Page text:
A Better Understanding of Coral Reef Ecosystems

Pelagic predators such as these barracuda, Sphyraena qenie, are part of the coral reef ecosystem in the U.S. Line Islands (NOAA Photo by Kevin Lino).
A team of scientists have embarked from Hawai'i on a three-month survey of coral reef ecosystems at Johnston Atoll, the U.S. Phoenix Islands, the islands of American Samoa, and the U.S. Line Islands in the tropical Pacific Ocean. The overarching objective is to better understand the coral reef ecosystems of these areas, many of which are seldom explored. The research expedition is part of a regular monitoring program, conducted by the Coral Reef Ecosystem Division (CRED), headquartered in Honolulu, Hawai'i. The expedition is supported by NOAA's Coral Reef Conservation Program and involves extensive cooperation among NOAA scientists and research partners, including the University of Hawaii Joint Institute for Marine and Atmospheric Research (JIMAR), the U.S. Fish and Wildlife Service, San Diego State University, and the Papahānaumaokuākea Marine National Monument.

The research expedition will be carried out from February 27 to May 24, 2012 aboard the NOAA ship Hi'ialakai. Under the leadership of Chief Scientists Dr. Jill Zamzow, Dr. Bernardo Vargas-Angél, and Jamison Gove, a diverse team of researchers will be conducting multidisciplinary coral reef ecosystem surveys, assessing the status of fishes, corals, algae, marine invertebrates, and the oceanographic conditions in which these organisms exist. The scientific data collected during the three-month research expedition will enable informed and effective implementation of ecosystem-based management and conservation strategies for coral reef ecosystems, helping to ensure their protection for generations to come.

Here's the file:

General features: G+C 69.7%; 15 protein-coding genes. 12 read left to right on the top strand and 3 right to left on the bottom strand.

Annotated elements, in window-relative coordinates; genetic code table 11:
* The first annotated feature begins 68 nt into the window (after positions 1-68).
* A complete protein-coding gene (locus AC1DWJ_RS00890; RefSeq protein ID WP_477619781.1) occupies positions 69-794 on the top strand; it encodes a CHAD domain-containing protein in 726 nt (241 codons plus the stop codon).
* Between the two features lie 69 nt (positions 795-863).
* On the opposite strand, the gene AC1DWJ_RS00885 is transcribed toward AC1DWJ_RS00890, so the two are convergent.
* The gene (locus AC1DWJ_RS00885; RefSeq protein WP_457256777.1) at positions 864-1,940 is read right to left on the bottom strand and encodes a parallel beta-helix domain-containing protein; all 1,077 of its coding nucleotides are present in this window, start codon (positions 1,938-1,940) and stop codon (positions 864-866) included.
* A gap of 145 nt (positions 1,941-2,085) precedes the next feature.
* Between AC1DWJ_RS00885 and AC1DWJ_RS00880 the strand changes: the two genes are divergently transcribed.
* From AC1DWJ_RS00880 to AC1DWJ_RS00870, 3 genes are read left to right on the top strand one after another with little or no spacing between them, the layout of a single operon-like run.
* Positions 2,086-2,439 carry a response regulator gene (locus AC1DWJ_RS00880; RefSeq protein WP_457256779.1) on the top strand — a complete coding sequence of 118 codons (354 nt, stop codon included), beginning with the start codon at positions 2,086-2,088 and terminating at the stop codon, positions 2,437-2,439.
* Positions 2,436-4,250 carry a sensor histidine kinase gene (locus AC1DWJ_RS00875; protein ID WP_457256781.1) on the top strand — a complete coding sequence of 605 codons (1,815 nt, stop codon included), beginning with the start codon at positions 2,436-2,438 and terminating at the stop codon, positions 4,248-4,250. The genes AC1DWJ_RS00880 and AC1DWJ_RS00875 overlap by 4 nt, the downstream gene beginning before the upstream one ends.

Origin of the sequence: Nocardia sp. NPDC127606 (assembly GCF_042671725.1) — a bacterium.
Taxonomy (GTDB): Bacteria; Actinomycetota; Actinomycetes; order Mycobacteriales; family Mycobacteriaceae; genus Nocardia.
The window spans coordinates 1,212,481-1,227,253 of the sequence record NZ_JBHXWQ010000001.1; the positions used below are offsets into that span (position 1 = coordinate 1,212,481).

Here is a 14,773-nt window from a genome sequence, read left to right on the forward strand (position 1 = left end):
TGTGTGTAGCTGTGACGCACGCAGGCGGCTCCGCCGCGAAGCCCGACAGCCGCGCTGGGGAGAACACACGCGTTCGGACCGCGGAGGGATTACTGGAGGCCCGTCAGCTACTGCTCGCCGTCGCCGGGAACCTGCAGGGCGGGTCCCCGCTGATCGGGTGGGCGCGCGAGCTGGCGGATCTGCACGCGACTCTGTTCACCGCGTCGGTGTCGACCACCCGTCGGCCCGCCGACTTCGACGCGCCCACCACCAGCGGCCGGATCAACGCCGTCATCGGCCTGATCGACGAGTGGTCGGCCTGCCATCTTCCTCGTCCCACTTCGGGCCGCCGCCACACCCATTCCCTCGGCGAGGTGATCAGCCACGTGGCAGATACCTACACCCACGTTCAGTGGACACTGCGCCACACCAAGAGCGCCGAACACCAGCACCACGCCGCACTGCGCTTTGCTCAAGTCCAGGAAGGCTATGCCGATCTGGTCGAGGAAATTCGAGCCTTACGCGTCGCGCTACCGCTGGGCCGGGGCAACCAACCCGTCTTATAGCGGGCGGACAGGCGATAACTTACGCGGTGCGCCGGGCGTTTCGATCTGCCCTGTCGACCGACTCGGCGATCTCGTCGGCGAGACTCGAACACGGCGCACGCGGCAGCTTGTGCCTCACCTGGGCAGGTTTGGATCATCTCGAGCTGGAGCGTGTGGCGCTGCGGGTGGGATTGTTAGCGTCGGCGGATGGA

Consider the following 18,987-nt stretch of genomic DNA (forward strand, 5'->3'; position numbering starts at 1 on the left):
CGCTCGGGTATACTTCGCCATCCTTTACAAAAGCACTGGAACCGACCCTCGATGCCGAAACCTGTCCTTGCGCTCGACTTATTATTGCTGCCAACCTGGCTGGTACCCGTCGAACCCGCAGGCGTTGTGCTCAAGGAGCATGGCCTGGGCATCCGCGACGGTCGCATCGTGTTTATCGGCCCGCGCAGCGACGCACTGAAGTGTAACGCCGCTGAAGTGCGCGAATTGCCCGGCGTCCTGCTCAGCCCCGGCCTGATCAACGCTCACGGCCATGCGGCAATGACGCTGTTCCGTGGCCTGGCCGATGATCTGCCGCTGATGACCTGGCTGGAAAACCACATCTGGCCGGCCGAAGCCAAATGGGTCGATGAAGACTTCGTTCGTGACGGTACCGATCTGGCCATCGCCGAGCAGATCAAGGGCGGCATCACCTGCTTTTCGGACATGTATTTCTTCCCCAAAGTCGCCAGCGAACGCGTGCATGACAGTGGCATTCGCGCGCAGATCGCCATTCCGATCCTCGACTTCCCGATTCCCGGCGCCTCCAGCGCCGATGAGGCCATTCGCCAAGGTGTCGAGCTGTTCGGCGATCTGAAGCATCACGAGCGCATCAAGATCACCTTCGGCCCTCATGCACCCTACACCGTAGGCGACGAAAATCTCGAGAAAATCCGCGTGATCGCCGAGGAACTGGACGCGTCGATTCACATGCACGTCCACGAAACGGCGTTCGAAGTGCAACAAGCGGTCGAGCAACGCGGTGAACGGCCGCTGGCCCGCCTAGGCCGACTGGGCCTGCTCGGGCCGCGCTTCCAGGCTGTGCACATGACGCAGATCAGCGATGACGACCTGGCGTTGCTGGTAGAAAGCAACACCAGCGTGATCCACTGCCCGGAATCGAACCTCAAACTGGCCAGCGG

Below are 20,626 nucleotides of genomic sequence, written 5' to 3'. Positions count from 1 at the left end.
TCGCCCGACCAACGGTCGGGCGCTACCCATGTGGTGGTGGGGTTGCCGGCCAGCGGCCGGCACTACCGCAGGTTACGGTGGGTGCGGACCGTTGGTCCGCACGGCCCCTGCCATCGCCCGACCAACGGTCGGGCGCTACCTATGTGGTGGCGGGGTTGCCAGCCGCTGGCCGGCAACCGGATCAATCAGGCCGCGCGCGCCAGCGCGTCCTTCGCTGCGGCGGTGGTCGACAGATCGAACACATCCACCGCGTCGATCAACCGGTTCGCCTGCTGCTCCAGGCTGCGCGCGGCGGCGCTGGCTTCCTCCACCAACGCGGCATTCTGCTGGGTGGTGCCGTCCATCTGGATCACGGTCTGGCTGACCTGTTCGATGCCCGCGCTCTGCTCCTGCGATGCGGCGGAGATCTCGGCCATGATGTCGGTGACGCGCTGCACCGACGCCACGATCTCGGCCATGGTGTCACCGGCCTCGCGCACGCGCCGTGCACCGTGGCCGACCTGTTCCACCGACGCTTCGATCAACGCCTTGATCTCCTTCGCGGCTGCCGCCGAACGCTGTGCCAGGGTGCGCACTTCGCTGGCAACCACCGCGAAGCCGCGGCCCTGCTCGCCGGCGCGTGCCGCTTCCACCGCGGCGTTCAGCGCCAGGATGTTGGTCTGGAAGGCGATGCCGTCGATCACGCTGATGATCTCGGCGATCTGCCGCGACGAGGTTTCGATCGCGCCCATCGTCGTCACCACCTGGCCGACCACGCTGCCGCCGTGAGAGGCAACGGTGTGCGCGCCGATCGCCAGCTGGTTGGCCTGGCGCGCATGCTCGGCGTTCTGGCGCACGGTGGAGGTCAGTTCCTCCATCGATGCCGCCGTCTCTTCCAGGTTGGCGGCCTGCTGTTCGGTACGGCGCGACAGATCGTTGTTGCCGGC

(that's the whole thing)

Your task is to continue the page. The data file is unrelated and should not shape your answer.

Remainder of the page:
Saturday, March 12, 2011

Tsunami update: Headed to Laysan Island

by Ben Richards

We receive BBC world service aboard the Hi'ialakai and watched in awe and sadness as the news of the Sendai earthquake started to come over the airwaves. Being far out to sea and in deep water, we are safe from the effects of a tsunami, but many aboard have family and friends in Japan, Hawaii, and elsewhere around the Pacific. Our hearts and thoughts go out to all those who have been devastated by these recent events.

Monk Seal camp at Laysan Island
At present we have been diverted from our course to Wake Atoll to assist with the evacuation of NOAA and US Fish and Wildlife Service personnel currently on Laysan Island in the Northwestern Hawaiian Islands.  All of the researchers on Laysan are accounted for; however, their camp was inundated with water stemming from the tsunami, causing their supplies of food and fresh water to be compromised. We should arrive at Laysan on March 14 to begin the evacuation and transportation of the field scientists to Midway Atoll, from there they will return to Honolulu. If all goes well, we will then continue to Wake Island to conduct a somewhat abbreviated set of surveys.

1 comment:

  1. Very appreciative! My daughter is on Laysan.....say hi to her....Erin Pickett!